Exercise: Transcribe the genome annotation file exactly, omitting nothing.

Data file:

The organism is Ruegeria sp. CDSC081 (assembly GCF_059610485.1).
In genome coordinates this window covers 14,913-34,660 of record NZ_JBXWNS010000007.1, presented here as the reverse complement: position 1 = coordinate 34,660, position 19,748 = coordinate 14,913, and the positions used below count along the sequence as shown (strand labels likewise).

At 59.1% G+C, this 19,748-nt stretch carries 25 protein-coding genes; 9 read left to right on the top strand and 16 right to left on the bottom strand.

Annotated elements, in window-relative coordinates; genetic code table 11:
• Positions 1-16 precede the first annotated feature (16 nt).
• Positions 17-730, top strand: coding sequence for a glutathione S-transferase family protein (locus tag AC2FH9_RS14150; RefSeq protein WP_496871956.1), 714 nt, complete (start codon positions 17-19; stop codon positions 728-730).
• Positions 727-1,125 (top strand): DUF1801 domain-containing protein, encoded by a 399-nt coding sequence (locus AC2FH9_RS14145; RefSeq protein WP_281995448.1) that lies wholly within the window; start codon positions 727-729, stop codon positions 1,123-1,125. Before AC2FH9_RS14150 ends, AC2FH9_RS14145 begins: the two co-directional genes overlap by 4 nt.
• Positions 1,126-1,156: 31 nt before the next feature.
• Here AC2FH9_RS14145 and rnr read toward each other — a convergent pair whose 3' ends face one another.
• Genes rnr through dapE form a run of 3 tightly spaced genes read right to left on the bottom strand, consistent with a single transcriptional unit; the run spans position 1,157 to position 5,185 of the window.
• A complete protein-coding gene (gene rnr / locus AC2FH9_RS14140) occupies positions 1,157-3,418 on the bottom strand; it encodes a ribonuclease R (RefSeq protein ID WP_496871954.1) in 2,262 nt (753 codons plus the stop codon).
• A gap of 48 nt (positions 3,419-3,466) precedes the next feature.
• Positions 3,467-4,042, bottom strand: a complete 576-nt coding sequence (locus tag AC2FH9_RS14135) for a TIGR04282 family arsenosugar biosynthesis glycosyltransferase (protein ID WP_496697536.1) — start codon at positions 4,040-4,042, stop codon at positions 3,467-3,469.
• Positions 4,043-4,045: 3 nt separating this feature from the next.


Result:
The organism is Ruegeria sp. CDSC081 (assembly GCF_059610485.1).
In genome coordinates this window covers 14,913-34,660 of record NZ_JBXWNS010000007.1, presented here as the reverse complement: position 1 = coordinate 34,660, position 19,748 = coordinate 14,913, and the positions used below count along the sequence as shown (strand labels likewise).

At 59.1% G+C, this 19,748-nt stretch carries 25 protein-coding genes; 9 read left to right on the top strand and 16 right to left on the bottom strand.

Annotated elements, in window-relative coordinates; genetic code table 11:
• Positions 1-16 precede the first annotated feature (16 nt).
• Positions 17-730, top strand: coding sequence for a glutathione S-transferase family protein (locus tag AC2FH9_RS14150; RefSeq protein WP_496871956.1), 714 nt, complete (start codon positions 17-19; stop codon positions 728-730).
• Positions 727-1,125 (top strand): DUF1801 domain-containing protein, encoded by a 399-nt coding sequence (locus AC2FH9_RS14145; RefSeq protein WP_281995448.1) that lies wholly within the window; start codon positions 727-729, stop codon positions 1,123-1,125. Before AC2FH9_RS14150 ends, AC2FH9_RS14145 begins: the two co-directional genes overlap by 4 nt.
• Positions 1,126-1,156: 31 nt before the next feature.
• Here AC2FH9_RS14145 and rnr read toward each other — a convergent pair whose 3' ends face one another.
• Genes rnr through dapE form a run of 3 tightly spaced genes read right to left on the bottom strand, consistent with a single transcriptional unit; the run spans position 1,157 to position 5,185 of the window.
• A complete protein-coding gene (gene rnr / locus AC2FH9_RS14140) occupies positions 1,157-3,418 on the bottom strand; it encodes a ribonuclease R (RefSeq protein ID WP_496871954.1) in 2,262 nt (753 codons plus the stop codon).
• A gap of 48 nt (positions 3,419-3,466) precedes the next feature.
• Positions 3,467-4,042, bottom strand: a complete 576-nt coding sequence (locus tag AC2FH9_RS14135) for a TIGR04282 family arsenosugar biosynthesis glycosyltransferase (protein ID WP_496697536.1) — start codon at positions 4,040-4,042, stop codon at positions 3,467-3,469.
• Positions 4,043-4,045: 3 nt separating this feature from the next.